I think that is the best comparison for him. Size, speed, ability to score are all pretty similar.
I see more of a Chris Paul resemblance, just because of his vision and abilty to get others involved.
Definitely Chris Paul, for those reasons you've stated and that Allen Iverson is a athletic freak of nature. While Trey is fast, I dont think anybody has speed and hops on Iverson in his prime.
Can't really believe I'm saying this.... He reminds me of a more physically mature, less selfish Iverson. Holy crap
So basically he's Allen Iverson without being Allen Iverson
I don't know about that, Iverson had a better crossover, and when iverson took it to the hole he wouldn't throw a high looping bank shot in, he'd dunk over the opposing center. Iverson was an athletic freak. Burke's a better shooter though, and probably a better passer, definately better at tallying assists.
Some may be too young to remember, but I think he reminds me more of Isiah Thomas. But when Iverson, CP3, and Zeke are the three guys in the conversation, you really can't lose.
We will never lose again, ever
I think we were scoring close to 8 points per minute.
I suspect some other teams are in for a rude awakening re: where they stand in the B1G. I suspect that the first delusional fan base will see the light on Thursday.
They're dangerous in Carver-Hawkeye. On the road, I think not so much.
but its the depth outside of those guys that make this team so dangerous. Hardaway can shoot the 3 and go inside, Stauskus shoots the 3 and has used that to set up a move off the dribble, McGary can penetrate, Morgan is a strong force underneath - which by the way, seems to be so much better at it this year than he was last year, not because he's a year older necessarily, but because he's got guys inside and outside taking pressure off him. Defenses can't account for 5 solid players all the time like Michigan can field. Its so much fun to watch.
Great game and great write-up. I wasn't able to watch this game, and I sure wish I had, but it sure is nice to see a summary and highlights that help capture the excitement.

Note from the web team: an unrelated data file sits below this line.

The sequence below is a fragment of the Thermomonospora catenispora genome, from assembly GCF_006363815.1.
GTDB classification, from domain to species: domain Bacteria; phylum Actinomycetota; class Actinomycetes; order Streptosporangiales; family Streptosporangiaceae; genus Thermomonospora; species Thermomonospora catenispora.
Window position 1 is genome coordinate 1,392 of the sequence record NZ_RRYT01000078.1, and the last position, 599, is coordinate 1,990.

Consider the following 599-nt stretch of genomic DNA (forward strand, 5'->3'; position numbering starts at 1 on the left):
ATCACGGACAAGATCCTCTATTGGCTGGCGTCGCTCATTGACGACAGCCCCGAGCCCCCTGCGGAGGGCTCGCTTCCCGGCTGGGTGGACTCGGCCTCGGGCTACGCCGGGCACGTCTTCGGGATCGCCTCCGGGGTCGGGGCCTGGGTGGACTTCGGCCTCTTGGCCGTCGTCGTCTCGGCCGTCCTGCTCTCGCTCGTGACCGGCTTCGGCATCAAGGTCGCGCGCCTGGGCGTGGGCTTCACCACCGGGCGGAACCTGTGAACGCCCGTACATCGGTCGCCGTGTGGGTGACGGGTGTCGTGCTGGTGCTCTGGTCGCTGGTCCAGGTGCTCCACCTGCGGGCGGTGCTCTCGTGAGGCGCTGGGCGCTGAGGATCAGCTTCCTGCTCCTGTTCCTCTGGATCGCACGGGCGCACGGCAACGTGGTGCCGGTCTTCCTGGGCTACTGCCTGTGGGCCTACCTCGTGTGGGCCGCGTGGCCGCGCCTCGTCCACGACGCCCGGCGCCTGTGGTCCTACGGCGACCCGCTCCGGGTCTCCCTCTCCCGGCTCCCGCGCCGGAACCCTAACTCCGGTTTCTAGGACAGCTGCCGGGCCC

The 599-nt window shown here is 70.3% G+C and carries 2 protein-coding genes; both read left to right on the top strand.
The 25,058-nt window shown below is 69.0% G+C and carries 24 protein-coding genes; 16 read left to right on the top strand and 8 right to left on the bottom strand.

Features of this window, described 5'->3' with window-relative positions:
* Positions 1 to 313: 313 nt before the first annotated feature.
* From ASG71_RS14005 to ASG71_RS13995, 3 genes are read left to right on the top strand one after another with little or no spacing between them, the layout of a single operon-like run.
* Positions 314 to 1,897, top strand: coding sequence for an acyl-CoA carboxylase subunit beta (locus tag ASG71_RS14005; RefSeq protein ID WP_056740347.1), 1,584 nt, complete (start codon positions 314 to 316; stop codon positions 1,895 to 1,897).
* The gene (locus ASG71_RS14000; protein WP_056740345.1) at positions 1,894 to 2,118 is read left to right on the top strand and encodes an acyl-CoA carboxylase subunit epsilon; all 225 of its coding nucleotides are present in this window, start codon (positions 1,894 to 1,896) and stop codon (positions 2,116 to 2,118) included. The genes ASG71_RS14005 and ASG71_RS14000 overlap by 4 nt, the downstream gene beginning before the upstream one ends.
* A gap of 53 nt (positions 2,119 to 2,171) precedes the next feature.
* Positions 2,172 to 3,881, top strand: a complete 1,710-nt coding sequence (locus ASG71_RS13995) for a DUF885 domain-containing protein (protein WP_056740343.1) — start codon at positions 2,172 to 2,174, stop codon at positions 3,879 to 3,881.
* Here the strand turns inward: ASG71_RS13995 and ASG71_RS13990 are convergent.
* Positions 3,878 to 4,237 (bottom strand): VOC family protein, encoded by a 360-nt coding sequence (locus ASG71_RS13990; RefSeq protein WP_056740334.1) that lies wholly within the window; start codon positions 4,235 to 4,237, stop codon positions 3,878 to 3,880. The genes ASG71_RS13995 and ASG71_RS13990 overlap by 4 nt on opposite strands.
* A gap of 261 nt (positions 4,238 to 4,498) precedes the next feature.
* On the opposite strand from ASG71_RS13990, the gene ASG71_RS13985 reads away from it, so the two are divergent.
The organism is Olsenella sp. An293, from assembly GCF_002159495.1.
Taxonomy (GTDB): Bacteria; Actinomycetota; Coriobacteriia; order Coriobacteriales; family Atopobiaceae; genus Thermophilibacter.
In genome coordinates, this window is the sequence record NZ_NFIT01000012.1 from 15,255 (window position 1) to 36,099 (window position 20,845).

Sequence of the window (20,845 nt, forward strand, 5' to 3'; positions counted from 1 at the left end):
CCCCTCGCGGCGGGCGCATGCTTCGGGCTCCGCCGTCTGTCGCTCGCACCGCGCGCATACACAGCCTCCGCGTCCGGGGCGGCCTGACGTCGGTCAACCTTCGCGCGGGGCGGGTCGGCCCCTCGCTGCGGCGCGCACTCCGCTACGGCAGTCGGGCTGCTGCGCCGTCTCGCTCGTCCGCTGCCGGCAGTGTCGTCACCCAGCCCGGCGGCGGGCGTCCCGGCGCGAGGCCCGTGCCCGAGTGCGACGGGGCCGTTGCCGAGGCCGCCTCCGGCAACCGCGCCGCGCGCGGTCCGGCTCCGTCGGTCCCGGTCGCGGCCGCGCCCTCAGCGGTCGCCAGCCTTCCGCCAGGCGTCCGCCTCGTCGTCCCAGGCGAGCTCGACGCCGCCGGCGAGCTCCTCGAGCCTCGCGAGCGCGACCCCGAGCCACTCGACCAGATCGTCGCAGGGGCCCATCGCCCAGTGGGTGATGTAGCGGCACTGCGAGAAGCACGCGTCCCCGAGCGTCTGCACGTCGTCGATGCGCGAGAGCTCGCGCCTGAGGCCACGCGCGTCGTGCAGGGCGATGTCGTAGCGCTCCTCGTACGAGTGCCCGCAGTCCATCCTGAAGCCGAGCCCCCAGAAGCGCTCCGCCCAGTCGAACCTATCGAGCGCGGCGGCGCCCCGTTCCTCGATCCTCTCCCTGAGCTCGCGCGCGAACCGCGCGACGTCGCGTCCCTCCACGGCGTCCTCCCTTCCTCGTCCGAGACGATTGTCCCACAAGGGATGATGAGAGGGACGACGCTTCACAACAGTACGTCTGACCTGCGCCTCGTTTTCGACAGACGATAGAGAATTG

Btw you can find almost every game on youtube within a few days posted by mgovideo or mgodisney. i also found one once posted by presserbot that was posted sooner than the others I think.
10 minutes into this game I thought we were back to grind it out Big Ten basketball. Then someone fliped a switch and we score 41 points in 11 minutes.
We should get one more game like this which will equal our best start ever, then a true challenge to beat it.
That switch has a name and it's Mitch McGary. Mitch 'The Switch' McGary?
I love this tidbit: in Beilein's first five seasons here, we scored 80 or more points a total of 18 times (out of 168 games). This year, we're averaging 82 points per game.
It's also important to remember that in 108 games that means the conference was 2/216 in terms of opportunities for a team to score 94 points (less than 1%). Michigan is 2/2 so far this year.
Mitch will be straight up scary by the end of the year. He's improving every game and his hands and agility are insane. This team is special. I don't think Columbus is ready for next Sunday.
I ain't seen so many dunks since Webber and the boys drew East Tennessee State in the second round of the tourney back in '91 at the Omni in Atlanta
Edit: make that '92. Memory fading
The biggest thing that makes this team so great is that our best player is also our PG. in my opinion, PG is by far the most important position on the floor and we just happen to have the best player in the nation running the show for us.
Ellerbe. For the rest if us it's just what Michigan basketball is supposed to be. (OK, maybe a little better)
any way to get a good GIF of McGary's block? That looked wicked.